The Suturing Saga continues

Here you can see the lovely vaginas we cut out of our foam blocks to practice on. Notice that the eipisiotomy I cut is crooked. I’ve colored in the different layers: red = muscle layer, pink = submucosal, blue = subcutaneous, purple = subcuticular, and the edge is the mucocutaneous border. All so nice and neatly laid out: so NOT how it’s EVER going to look on a real woman, EVER.

sutureone

The red vagina on the left is my very first attempt at suturing. Maybe the second attempt will go more smoothly? I’ve begun my anchor stitch in the submucosal layer.

suture two

Here I’ve tied off my anchor stitch, using an instrument tie that took at least 10 minutes to complete. Putting in an anchor stitch first, before suturing anything else, is only done if there’s a lot of blood coming from the apex of the wound, and the stitch is meant to tie off the bleeding vessels and help keep the rest of the wound as clean and blood free as possible. In theory. Notice how loose and baggy my anchor stitch is. I don’t think that would stop even the smallest vessel from bleeding.

suture three

Having botched the anchor stitch, I now move on to the muscle layer. The muscle layer has got to be the hardest to stitch, period. It’s so deep! And the stitch is supposed to go sideways, so that you don’t end up stitching through the woman’s rectum. Piece of cake, lemme tell you…

suture four

Here you can see where my first interrupted stitch through the muscle layer tore through the foam, and managed to absolutely not approximate the muscle together in any way, whatsoever.

suture 6

My second interrupted stitch is a little better. At least it’s on both sides of the wound, ostensibly pulling the tissue together.

suture seven

Enough with the muscle layer already! Suturing mucosa is such a blessed relief, after all of that deep stuff. This is an interlocking blanket stitch, in theory.

suture eight

After suturing the mucosa above the hymenal ring, next comes a transitional stitch which dives under the hymenal ring, and comes up in the subcutaneous tissue in front of the hymenal ring. And then, what comes next is a descending continuous stitch down towards the perineal apex of the wound.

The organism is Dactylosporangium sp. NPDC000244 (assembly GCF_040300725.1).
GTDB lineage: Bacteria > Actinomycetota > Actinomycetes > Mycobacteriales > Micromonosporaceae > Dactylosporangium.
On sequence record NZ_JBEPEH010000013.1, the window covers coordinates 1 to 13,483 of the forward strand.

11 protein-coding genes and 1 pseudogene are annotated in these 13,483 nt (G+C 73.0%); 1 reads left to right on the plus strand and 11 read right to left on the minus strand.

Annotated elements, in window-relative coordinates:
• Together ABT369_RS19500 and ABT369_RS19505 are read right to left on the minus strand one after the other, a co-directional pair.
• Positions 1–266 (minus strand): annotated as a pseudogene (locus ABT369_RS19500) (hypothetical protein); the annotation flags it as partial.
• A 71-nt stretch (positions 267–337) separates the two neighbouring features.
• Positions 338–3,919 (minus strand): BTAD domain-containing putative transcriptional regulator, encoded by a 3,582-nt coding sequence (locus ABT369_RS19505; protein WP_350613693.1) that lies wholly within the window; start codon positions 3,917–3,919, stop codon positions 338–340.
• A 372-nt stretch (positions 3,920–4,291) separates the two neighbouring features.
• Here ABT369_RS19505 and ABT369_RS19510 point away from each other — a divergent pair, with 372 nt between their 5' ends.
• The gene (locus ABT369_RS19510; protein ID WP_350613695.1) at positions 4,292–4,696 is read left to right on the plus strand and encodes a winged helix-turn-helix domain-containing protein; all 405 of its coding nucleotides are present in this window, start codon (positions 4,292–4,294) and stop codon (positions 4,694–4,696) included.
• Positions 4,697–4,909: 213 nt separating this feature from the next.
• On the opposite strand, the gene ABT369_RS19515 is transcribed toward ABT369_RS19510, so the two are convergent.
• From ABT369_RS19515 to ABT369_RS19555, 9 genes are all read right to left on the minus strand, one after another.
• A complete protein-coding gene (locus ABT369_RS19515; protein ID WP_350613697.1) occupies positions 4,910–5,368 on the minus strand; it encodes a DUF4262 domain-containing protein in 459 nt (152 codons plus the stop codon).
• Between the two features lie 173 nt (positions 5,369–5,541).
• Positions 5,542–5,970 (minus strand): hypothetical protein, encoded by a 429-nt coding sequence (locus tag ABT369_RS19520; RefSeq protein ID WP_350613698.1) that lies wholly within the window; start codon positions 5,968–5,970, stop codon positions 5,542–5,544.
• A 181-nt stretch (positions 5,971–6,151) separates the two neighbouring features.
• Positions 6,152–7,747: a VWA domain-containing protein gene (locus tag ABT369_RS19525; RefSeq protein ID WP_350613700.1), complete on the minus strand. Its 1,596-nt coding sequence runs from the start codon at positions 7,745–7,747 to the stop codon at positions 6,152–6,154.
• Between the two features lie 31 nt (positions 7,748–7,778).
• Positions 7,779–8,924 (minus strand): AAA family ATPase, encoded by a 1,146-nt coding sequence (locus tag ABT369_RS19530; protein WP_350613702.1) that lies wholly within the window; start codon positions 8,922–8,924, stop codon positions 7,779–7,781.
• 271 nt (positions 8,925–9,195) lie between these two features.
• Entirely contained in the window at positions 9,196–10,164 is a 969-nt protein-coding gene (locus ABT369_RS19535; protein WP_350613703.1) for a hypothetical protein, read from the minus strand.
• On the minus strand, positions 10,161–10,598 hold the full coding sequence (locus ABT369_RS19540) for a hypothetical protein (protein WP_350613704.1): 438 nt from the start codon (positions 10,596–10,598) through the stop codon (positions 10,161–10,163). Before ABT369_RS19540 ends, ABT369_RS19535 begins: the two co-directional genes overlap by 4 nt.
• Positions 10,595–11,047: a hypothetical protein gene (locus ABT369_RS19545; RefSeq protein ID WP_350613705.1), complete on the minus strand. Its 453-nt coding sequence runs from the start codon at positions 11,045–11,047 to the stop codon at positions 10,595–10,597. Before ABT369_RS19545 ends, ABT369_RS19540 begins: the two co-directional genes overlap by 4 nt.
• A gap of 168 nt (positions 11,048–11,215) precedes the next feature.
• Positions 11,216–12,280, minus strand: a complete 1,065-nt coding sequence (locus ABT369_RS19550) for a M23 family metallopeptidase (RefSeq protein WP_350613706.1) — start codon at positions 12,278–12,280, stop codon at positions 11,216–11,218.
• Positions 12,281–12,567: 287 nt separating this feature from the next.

suture nine

The descending continuous stitch continues.

suture ten

After that, we sew our way back up the perineum, this time in the subcuticular layer, using a ladder stitch composed of interlocking C’s, if that makes any sense whatsoever. Trust me, it barely makes sense to me. Notice how taut and well approximated the subcutaneous layer is in the back *rolls eyes*. Honestly, though, how do you really do this on a live woman? If you draw up the sides of the wound together, how do you even get your needle in there to suture in the first place? Urgh, it defies me.

suture eleven

The finished product: well, it’s stitched up, at any rate. Not sure if it’s any good. Thank goodness this isn’t a live person yet!

suture twelve

Meanwhile, four more lacerated foam vaginas eagerly await my careful, skilled, well-controlled ministrations *snort*.

suture thirteen

OPEN LETTER TO THE WOMEN OF THE WORLD: Do not fear! I am practicing this like nobody’s business! I promise you, before I even come within an inch of your perineum, I will be so much better at this! I will suture foam until my fingers fall off, then I’ll progress to raw chicken breast, and when I finally do suture the very first of you, it will be under the watchful guidance of a skilled, experienced midwife, who won’t let me place a single stitch unless it’s in the absolute right place. I will be so careful. I will keep working on this until I’m good at it. I promise you.

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3 Comments

  1. Posted September 26, 2006 at 10:14 pm | Permalink

    as long as the edges come together, how it looks doesn’t matter much! it’s not like it’s embroidery. :)

    good work! :)

  2. k
    Posted September 26, 2006 at 11:46 pm | Permalink

    Bring on the chicken! Looks to me like you’ve got that foam stitched up within an inch of it’s life. ;)
    We mamas are a lot more patient and forgiving than you seem to give us credit for! I’ve survived a bad suture job (yes I looked, to cut them out as I tore them apart with a sneeze) and a good one. I believe the difference is that the second time, midwife explained why and where and how she was going to do it… It was needed, I argued for leaving things be. She explained why she didn’t want to leave it and why that was important for me.
    Both were 3 degree (? is this a term used universally) tears. Not so pleasant, but the second was a much easier healing.

  3. Posted September 27, 2006 at 7:46 am | Permalink

    The foam stitching is hilarious! I have every confidence that you’ll practice your fingers to the bone :-) My midwife likes to say that if you stick two pieces of perineum in a room together they’ll find eachother–the body is remarkably good at healing itself. Just wait until you come across a tear that needs stitching!

    I had a 2nd degree tear that my midwife stitched, it healed together beautifully except that a skin tag formed and remained irritated and tender until we tied it off–it baffled both of us… but life goes on!

    Suture on dear student :-)

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